quarta-feira, 4 de maio de 2016

Using visuals to support Language learning - Louise Potter

Words are powerful! I believe we have all felt, at one time or another in our lives, the impact words have on our body and mind! The same goes for images, as they can convey very strong emotions. However, what I like most about images, is that they are straight to the point. Especially when used in a classroom. 

Teachers "are able to reach people much faster, much more efficiently, much more effectively" when they punctuate what they say with images that immediately help students "get the point," Burmark stated. Our students must learn to process both words and pictures. They must be able to move gracefully and fluently between text and images." 

Having said that, I regard imaging and using visuals in a classroom as an engaging and motivating way to get students talking and attempting to interpret an image or a photograph. Images have a greater potential in the classroom. Although they can connect students directly with the meaning of an object or color, they can also inspire students to be more critical, to make them analyse a situation, to debate about whether the image is demonstrating happiness or sadness or simply let them have a good laugh. 

Our students live in the digital age. They are constantly bombarded by images by all their social medias. Presently, teachers are able to get the message over better to teenagers by using images than by simply using words. Some say we are hindering their development by stimulating them visually. I look at it as a way to connect to students and use all their potential in order for them to express themselves verbally. By using visuals (which does not only have to be images), and having students interpret images, they are using other parts of their brain which must also be stimulated.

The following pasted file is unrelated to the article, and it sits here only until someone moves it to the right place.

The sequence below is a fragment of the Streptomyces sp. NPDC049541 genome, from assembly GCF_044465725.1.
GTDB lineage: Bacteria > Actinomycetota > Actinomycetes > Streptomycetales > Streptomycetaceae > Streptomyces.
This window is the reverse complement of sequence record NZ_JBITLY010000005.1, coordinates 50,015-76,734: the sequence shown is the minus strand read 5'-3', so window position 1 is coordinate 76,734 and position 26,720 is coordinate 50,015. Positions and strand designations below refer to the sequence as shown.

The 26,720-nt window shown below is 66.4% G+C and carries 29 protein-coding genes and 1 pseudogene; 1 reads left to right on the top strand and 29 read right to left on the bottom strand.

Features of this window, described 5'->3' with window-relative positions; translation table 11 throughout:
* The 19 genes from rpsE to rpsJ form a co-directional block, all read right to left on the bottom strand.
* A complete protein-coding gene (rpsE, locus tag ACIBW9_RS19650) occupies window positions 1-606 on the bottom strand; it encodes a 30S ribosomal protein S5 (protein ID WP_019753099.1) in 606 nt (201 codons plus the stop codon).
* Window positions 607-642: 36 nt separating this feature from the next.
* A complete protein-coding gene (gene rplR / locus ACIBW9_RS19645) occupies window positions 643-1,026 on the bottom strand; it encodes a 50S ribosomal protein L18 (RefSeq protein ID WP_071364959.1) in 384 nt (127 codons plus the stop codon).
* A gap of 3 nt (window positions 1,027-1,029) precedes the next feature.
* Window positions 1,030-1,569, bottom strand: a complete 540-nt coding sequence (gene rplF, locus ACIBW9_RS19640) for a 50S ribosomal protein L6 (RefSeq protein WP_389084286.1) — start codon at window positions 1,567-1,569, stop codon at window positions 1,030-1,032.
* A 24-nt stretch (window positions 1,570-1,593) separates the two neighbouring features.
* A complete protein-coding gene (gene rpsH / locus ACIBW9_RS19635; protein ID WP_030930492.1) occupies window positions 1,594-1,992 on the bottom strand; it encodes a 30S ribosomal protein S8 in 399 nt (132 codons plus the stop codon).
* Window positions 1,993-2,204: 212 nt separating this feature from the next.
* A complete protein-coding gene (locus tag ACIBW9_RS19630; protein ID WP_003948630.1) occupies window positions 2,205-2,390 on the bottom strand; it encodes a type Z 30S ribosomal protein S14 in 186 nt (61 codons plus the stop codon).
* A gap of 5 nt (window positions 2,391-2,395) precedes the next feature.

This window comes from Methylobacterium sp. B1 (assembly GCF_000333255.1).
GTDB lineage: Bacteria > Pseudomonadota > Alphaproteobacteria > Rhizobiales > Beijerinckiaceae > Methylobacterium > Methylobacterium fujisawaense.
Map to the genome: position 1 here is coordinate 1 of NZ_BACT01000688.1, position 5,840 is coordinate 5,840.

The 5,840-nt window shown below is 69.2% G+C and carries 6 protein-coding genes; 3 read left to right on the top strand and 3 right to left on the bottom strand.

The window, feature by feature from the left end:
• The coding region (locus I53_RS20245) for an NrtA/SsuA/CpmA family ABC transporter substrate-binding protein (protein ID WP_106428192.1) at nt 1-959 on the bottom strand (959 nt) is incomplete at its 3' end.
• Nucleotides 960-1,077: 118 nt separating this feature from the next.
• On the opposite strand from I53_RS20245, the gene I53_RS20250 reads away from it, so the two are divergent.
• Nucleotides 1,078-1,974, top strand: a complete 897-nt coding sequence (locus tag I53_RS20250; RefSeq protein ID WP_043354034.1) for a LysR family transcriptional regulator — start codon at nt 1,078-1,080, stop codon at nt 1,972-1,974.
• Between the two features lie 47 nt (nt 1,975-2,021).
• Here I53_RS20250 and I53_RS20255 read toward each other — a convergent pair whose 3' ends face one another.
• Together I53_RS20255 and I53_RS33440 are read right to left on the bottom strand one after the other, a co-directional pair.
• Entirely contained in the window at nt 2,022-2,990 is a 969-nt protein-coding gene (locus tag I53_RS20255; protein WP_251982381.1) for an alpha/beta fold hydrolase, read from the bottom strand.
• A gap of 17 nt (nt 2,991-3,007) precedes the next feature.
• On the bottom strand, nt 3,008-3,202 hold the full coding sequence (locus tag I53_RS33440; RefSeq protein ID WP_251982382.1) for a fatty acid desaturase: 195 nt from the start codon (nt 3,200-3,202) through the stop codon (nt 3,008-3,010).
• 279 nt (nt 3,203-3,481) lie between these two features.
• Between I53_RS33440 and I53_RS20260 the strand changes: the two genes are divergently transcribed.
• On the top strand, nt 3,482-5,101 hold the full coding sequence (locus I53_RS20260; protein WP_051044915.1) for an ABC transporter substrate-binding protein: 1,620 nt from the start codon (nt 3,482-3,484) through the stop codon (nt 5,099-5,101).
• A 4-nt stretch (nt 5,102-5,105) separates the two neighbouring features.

As Burmark stated above, “students must be able to move gracefully and fluently between text and images."

Why can visuals help our students? 

We know as a fact that most of our students are visual learners. Furthermore, visuals are not only related to pictures. We can use graphic organizers, flashcards, comic strips, charts, videos and so many other tools. Some of these tools help students clarify and structure their thoughts, connect, brainstorm and classify information (mind maps), link information to prior knowledge (K-W-L Charts), compare information,(Venn diagrams), and enhance their creativity and connect them to authentic material (comic strips)

To know more about how to use visuals in the classroom, click here and take our online course: Beyond the Course Book.

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